I knitted my very patriotic socks, quietly satisfied that for once the weather in the country in which we had chosen to holiday was sunny and dry, and that it looked pretty grey, wet and cold at home. The converse is usually true and it has become something of a holiday essential for me to be out searching the shops for heavy-duty Goretex.


Unfortunately I have still not solved the problem of how to photograph myself in my new socks without my ankles thickening before my very eyes, or my thighs appearing to be of titanic proportions (I hear my sister sniggering as she reads this, and muttering 'stumpy' ...)


In my defence, I would like to say that these have been made as top-layer winter socks, extra-roomy to accommodate an underneath pair, for those months when my circulation comes to a halt mid-calf. The pattern is my usual favourite from Ann Budd's book, and the yarn is Regia 4-ply sock yarn - I now find out that it is Flusi Das Socken Monster yarn (colour 1807) especially for small children with small legs. I was not warned about this in the shop. Perhaps that is why my ankles are so rotund in appearance?

Hmm, they are a bit on the thick side

And I have also just cast on some super-cosy legwarmers (free pattern here) to ensure that my legs look equally thick the whole way along.

It is also of some comfort to me that the Little Stranger likes my socks - I know this because she jumped on my stomach and licked my face and my camera. The lens will probably never be the same again.

Thank you for all of your lovely comments on the previous post. I will come and say hello to you in return as soon as I can get round you all. Perhaps you could also say hello to the lovely new followers who are Kay at Deep in the Cornish Countryside,  Sarajan at Fleachic, Pattypan at Tarragon & Thyme, Debby at Cozy Blanket, Geraldine at Sophie Belle Designs, Cheryl at My Little Piece of England,  Maggie Moore at Pretty Flowers in the Window, and Kaylagking.

From a health and safety point of view you will be pleased to hear that no socks or black dogs were harmed in the manufacture of this post, but unfortunately a party of ants hitched a ride and are only now emerging from their hiding places about my person. With skin crawling I salute you and depart ...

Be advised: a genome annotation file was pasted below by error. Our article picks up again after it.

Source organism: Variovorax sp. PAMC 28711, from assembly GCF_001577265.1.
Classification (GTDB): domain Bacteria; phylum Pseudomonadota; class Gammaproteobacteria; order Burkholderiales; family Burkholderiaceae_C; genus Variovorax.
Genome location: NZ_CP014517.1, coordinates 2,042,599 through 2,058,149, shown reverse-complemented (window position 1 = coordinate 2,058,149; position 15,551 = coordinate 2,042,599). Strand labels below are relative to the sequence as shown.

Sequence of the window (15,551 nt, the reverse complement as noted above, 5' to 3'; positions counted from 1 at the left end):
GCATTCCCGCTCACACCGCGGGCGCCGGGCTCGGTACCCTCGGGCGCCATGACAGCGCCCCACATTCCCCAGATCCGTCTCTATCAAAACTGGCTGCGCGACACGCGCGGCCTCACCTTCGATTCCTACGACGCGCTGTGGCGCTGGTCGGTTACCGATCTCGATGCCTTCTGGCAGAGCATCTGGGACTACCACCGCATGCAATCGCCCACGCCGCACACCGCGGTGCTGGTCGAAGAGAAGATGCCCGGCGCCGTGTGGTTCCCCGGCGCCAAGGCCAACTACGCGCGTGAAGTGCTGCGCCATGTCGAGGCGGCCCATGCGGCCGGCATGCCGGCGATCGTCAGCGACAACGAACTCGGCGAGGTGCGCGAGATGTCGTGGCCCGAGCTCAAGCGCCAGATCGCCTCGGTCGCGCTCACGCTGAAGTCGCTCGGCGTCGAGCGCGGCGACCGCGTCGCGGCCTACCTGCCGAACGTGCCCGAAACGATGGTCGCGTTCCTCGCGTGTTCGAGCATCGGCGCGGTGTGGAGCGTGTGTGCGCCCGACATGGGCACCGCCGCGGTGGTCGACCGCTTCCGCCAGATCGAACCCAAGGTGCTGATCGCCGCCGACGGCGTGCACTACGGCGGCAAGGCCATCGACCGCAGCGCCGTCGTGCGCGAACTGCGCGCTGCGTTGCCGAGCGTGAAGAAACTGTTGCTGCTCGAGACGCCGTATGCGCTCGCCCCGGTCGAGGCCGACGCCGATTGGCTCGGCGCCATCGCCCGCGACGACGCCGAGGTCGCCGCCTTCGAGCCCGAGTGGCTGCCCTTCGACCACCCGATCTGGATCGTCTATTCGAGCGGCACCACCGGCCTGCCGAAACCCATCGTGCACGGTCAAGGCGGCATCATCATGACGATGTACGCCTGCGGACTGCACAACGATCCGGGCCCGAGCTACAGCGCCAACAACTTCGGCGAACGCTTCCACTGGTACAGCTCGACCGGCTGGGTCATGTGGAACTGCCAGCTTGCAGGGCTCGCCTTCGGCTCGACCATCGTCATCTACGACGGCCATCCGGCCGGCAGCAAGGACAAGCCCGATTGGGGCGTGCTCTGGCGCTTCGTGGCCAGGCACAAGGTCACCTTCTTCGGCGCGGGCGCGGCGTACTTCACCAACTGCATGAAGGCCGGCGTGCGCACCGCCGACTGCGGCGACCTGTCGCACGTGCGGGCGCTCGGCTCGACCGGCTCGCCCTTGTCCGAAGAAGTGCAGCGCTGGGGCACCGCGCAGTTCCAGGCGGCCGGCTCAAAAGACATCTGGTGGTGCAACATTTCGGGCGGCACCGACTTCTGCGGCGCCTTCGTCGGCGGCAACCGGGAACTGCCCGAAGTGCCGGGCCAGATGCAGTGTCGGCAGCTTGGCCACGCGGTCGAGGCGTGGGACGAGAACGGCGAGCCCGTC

Thursday, 6 September 2012

Vitamin therapy

The summer seems to have slipped by in the twinkling of an eye, the admirals have sailed off with the tide, and I remain, beached, almost wondering what to do with myself, so much have they filled my days over the past few weeks.

Dear readers, I would love to tell you that I can manage to edit a book, run a B&B, be a good mother, and keep my house and garden tidy at the same time.

But sadly if I did I would be lying.

Catching up with the laundry mountain

I would love to be the sort of blogger who leads a life to which other bloggers aspire, in a house filled with sunlight whatever the season, where the dogs sleep on clean blankets of patchwork and crochet, with a garden where one can take a photograph anywhere and be confronted with a vision of loveliness and distinguished plantings.

Did someone mention a crochet blanket?

And yesterday I could have started on that route to the pink and pineapple of perfection by addressing the dog-hair, ankle-deep in the sitting room, or polishing the windows to improve the light-levels indoors. Maybe I could even have done a little light weeding in the aim of getting to grips with the bindweed, creeping buttercup and ground elder which threaten to overwhelm my flowerbeds.

I pegged up my sadly deficient dog blankets that seemed to have taken on the appearance of ragged old bathtowels, splotched with sinister-looking stains which are highly resistant to the boil wash, and sighed.

Dreaming of a tartan blanket to sleep on

I looked at the bedrooms of my absent boys: the Ploughboy's is merely grubby and unkempt, whereas that of the General one could categorize as a health hazard and threatening to the fabric of the house. There is very little floor space available for standing in, even if I wanted to attempt some sort of fumigation.

A strong aroma of mouse
But when they do come home, I want to be a welcoming, glad to see you, sort of mother, and not one who berates them with the amount by which their disorderly nests reduce the value of the house (£8,000 per mucky children's room apparently).